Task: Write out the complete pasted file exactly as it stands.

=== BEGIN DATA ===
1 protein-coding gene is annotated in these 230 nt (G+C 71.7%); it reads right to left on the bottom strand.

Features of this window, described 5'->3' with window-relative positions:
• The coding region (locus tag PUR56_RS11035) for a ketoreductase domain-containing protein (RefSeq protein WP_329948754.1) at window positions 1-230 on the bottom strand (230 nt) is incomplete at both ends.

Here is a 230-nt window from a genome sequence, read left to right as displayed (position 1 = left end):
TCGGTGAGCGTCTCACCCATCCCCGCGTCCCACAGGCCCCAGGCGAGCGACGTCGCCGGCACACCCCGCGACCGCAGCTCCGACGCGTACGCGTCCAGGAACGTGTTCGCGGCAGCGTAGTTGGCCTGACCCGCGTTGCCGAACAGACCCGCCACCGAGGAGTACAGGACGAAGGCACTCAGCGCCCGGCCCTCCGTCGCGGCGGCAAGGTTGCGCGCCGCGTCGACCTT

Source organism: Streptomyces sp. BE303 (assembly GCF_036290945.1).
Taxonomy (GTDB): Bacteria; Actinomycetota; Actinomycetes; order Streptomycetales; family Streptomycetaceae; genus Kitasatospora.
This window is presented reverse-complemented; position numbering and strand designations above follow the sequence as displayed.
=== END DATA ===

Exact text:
1 protein-coding gene is annotated in these 230 nt (G+C 71.7%); it reads right to left on the bottom strand.

Features of this window, described 5'->3' with window-relative positions:
• The coding region (locus tag PUR56_RS11035) for a ketoreductase domain-containing protein (RefSeq protein WP_329948754.1) at window positions 1-230 on the bottom strand (230 nt) is incomplete at both ends.

Here is a 230-nt window from a genome sequence, read left to right as displayed (position 1 = left end):
TCGGTGAGCGTCTCACCCATCCCCGCGTCCCACAGGCCCCAGGCGAGCGACGTCGCCGGCACACCCCGCGACCGCAGCTCCGACGCGTACGCGTCCAGGAACGTGTTCGCGGCAGCGTAGTTGGCCTGACCCGCGTTGCCGAACAGACCCGCCACCGAGGAGTACAGGACGAAGGCACTCAGCGCCCGGCCCTCCGTCGCGGCGGCAAGGTTGCGCGCCGCGTCGACCTT

Source organism: Streptomyces sp. BE303 (assembly GCF_036290945.1).
Taxonomy (GTDB): Bacteria; Actinomycetota; Actinomycetes; order Streptomycetales; family Streptomycetaceae; genus Kitasatospora.
This window is presented reverse-complemented; position numbering and strand designations above follow the sequence as displayed.